Tom's Guide Verdict
The LG B8 OLED is 2018's entry-level model, but the performance is still pretty good and now comes at a decent price.
Great color and contrast
Great gaming support
Good price for OLED TV
Mediocre motion handling
Imperfect HDR performance
Why you can trust Tom's Guide
Everybody loves OLED, and with good reason. The use of individual light-emitting pixels makes for fantastic contrast and perfect black levels, and thanks to LG's refinement of the technology over the last several years, color quality and brightness are better than they have ever been. OLED technology is simply superior to LCD-based displays.
The LG B8 OLED ($1,095 for the 55-inch model seen here) benefits from this same excellent technology. But there's more to a TV than its panel, and while the B8 OLED is perhaps the most affordable OLED available right now, it has some issues that may make it less of a bargain. Still, the LG B8 is among the best TVs because of the picture quality you get for the price.
LG B8 OLED specs
|3840 x 2160
|HDR10, HLG, Dolby Vision
|Four HDMI, three USB 2.0
|2.2 channels, 40 watts with Dolby Atmos
|Smart TV software
|48.3 x 27.8 x 1.8 inches [w/o stand]
|35.9 pounds [w/o stand]
LG B8 OLED price and availability
The 2018 B8 OLED is more than a year old, but it's still an excellent TV, and it now comes at a highly affordable price. Our review is focused on the 55-inch model, the OLED55B8PUA, but this TV also comes in a 65-inch version.
Because the specifications and smart TV software are so similar between the two models, any recommendations we make for the 55-inch B8 OLED will apply to the 65-inch model as well.
LG B8 OLED design
The design of the B8 OLED is sleek and elegant, thanks to LG's display-on-glass panel. The entire set measures 48.3 x 27.8 x 1.8 inches, but overall it's slimmer and sharper than those dimensions suggest. Most of the 1.8-inch thickness is due to the compartment that stretches across the lower half of the B8's rear and houses the components of the TV, such as the main circuit board, speakers and input ports.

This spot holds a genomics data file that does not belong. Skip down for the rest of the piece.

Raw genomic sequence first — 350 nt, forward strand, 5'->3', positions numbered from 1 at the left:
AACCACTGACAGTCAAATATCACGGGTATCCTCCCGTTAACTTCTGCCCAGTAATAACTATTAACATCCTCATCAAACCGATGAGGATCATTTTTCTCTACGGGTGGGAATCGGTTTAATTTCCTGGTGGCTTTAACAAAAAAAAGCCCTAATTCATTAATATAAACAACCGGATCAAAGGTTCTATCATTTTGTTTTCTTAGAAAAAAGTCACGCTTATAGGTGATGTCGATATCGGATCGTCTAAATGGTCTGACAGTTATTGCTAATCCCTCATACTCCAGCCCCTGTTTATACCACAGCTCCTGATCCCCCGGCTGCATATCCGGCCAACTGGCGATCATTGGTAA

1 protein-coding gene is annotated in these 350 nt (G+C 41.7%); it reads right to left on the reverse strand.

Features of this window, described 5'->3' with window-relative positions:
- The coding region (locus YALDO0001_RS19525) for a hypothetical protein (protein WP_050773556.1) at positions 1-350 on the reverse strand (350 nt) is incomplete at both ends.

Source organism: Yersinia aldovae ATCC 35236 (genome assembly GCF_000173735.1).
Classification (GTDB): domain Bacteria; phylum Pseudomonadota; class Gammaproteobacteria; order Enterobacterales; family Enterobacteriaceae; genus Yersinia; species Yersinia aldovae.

With much of the display measuring just 0.25-inches thick and framed by 0.4-inch-thick bezels, the display is stripped of any distracting cabinet or design elements. The picture will often be all you notice, with the design fading away, so only the show or movie remains. This is quite the design feat, but it's one that LG has mastered in its OLED TVs.
Setting up and moving the TV is definitely a two-person job, even at the smaller size and weight of the 55-inch model. This is largely due to the superthin display that gets very little structural support from the otherwise-solid construction. The glass will flex, and attempts to lift and position the TV without an extra pair of hands risk damaging the OLED display. This set also weighs a surprisingly stout 35.9 pounds — 39.2 pounds with the stand attached — which makes maneuvering the mostly glass design all the more delicate an operation.